A lively look at how nudity in the movies can be art or exploitation. Sometimes in the same moment.
Even those who consider themselves experts in the subject will find a provocative treasure trove of images and anecdotes in “Skin: A History of Nudity in the Movies.” Danny Wolf’s documentary is a breezy, open-eyed, and often encyclopedic compendium of all the ways the cinema has celebrated, exploited, and negotiated the power of the naked body. The film opens with a montage of actors and directors (Sean Young, Eric Roberts, Peter Bogdanovich) recalling the first movie they ever saw that had nudity in it, and that allows the film, in its early moments, to leap through some of Nudity’s Greatest Hits (“Ecstasy,” “Last Tango in Paris,” “The Blue Lagoon,” “Fast Times at Ridgemont High”).
As it moves back in time, one of the documentary’s fascinations is the way it’s constantly juxtaposing big Hollywood movies and European art movies and softcore exploitation films and everything in between. That, of course, is just as it should be. Aesthetically, there’s a world of difference between “Vixen” and “The Virgin Spring,” yet nudity, as “Skin” captures in its lively and disarming way, is the great leveler: the thing that makes us all gawk, no matter what the context.
If there were a naked person on the street, most of us would stop and look. Nudity on film, likewise, taps into a hard-wired entanglement of awe and fear and everyday beauty and curiosity. Even serious films like “Blow-Up” and “Last Tango” draw deeply on our voyeurism; even Russ Meyer’s tawdry drive-in fare can offer the grunge version of an erotic aesthetic — a fleshpot vision of the world. “Skin” presents a historical parade of eroticized images, some of which are memorably sexy. But it also captures how nudity in the movies is really about the parts of life that usually get covered up.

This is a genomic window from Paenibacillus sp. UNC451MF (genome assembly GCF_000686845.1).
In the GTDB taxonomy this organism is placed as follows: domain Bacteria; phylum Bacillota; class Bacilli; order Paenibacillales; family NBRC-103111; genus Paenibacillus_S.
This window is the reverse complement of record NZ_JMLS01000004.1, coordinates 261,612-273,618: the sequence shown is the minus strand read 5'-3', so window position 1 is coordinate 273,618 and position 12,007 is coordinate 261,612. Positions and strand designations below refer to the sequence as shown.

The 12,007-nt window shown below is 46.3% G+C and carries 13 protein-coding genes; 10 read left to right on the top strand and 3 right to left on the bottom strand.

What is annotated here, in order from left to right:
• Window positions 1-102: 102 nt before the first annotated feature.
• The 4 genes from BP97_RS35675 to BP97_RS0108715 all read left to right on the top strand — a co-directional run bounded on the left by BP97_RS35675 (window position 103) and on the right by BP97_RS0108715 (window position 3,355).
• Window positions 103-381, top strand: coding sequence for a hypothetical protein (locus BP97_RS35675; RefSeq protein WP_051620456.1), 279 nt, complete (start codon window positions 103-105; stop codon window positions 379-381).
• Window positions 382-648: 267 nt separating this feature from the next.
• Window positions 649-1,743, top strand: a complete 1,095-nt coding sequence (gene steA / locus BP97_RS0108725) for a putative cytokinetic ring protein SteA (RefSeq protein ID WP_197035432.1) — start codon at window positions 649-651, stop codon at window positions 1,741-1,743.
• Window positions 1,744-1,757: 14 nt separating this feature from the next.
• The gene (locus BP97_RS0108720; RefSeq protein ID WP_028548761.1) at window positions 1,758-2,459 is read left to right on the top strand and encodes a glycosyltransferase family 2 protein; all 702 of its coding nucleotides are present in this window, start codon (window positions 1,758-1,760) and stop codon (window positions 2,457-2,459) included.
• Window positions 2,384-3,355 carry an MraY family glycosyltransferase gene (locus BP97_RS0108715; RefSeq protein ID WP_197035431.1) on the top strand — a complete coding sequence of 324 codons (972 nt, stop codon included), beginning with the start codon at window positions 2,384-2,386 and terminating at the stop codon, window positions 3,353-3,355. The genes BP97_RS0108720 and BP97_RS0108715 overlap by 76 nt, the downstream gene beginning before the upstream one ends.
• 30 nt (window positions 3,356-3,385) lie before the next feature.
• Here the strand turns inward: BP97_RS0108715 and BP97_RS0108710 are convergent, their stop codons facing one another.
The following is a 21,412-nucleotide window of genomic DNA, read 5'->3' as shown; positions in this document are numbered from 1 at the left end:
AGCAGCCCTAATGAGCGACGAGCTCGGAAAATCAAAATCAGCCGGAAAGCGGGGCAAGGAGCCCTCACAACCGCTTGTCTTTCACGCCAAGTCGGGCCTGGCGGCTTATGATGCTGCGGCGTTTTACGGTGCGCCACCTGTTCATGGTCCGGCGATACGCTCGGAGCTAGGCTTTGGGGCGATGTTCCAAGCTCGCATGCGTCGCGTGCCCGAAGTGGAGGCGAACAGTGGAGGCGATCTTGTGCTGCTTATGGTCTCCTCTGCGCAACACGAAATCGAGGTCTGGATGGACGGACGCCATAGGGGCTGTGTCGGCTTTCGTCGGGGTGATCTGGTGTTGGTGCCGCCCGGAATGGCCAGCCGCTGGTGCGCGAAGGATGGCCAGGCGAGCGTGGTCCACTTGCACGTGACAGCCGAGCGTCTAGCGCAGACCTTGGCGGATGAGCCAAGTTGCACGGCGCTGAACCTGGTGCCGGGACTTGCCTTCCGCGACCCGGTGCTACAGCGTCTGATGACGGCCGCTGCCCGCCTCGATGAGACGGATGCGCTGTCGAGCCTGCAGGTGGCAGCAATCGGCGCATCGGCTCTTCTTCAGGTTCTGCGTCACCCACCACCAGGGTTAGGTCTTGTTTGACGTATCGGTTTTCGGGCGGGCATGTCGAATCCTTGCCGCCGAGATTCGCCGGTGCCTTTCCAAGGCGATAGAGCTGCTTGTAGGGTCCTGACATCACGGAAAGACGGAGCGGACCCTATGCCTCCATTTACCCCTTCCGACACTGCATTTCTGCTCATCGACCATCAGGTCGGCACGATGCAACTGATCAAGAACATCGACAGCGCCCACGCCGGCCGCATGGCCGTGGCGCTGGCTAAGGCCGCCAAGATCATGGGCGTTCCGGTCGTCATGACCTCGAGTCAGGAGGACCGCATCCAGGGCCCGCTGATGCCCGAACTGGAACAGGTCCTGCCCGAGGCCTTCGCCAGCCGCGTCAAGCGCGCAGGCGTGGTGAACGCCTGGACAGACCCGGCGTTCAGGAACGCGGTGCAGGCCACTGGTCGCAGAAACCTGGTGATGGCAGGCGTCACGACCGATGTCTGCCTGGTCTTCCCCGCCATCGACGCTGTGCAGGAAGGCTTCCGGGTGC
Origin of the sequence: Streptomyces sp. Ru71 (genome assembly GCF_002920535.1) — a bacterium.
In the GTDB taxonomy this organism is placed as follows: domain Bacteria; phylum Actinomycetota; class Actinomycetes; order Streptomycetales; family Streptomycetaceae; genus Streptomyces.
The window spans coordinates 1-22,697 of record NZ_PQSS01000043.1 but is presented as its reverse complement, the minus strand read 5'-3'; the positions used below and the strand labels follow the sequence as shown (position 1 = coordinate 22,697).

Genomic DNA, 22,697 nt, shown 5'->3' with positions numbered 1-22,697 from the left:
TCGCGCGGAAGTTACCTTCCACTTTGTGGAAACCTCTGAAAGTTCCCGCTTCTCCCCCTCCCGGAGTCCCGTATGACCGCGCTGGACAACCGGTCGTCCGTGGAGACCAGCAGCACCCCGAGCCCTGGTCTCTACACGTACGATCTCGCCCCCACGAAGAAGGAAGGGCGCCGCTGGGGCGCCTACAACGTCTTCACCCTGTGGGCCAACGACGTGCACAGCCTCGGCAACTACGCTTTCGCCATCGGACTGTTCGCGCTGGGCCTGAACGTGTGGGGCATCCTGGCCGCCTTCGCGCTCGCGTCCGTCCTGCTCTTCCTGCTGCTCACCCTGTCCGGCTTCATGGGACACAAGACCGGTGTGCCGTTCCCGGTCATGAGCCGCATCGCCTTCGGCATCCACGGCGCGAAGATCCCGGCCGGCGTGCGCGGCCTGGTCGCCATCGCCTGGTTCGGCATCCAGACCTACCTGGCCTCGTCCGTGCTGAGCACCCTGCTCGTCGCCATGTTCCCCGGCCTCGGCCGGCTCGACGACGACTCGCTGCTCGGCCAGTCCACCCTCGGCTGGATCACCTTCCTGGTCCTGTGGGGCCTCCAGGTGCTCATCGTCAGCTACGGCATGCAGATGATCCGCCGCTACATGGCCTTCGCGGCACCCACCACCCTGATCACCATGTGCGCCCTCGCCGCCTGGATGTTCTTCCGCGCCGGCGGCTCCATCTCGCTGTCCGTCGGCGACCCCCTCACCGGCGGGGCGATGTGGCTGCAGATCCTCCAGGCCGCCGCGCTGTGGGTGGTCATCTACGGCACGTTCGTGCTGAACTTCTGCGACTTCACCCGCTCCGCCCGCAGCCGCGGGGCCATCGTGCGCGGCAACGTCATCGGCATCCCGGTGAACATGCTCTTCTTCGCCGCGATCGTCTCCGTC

The history of nudity on film is marked by two great pop-culture dramas. The first one goes back to the early days of cinema, when movies were emerging from the 19th century — but, shockingly, they were a lot less puritanical than we think. The first films, before anyone thought about shaping them into stories, had lots of casual nudity. And in the period around 1915, Audrey Munson, playing an artist’s nude model in silent films like “Inspiration” and “Purity,” became the most famous actress in America. But Munson tried to commit suicide by drinking mercury (she survived, and lived for the next 74 years, though mostly in a sanitarium), and that raises a question: Did appearing nude in a vast popular medium — at that point, an unprecedented act in human life — create feelings in an actress that were metaphysically disturbing?
“Skin” has been made with a post-#MeToo consciousness, which means that it’s always asking questions — the right ones — about the politics of nudity on film: what it’s actually like for the performers; the choices they felt they did or didn’t have; what passing through the looking glass of nudity in showbiz does to a person. When Marilyn Monroe died, in 1962, it was several weeks into the filming of “Something’s Got to Give,” a comeback comedy for which she had shot a nude scene (the one pictured above) — which would have been the first in any Hollywood studio film since the dawn of the Production Code. Did that do a number on Monroe’s psyche? In “Skin,” actresses from Sylvia Miles to Mariel Hemingway to Mamie Van Doren testify to how doing nude scenes toyed with their souls.
Original publication 18 August, 2020
Posted on NatCorn 1st September 2020
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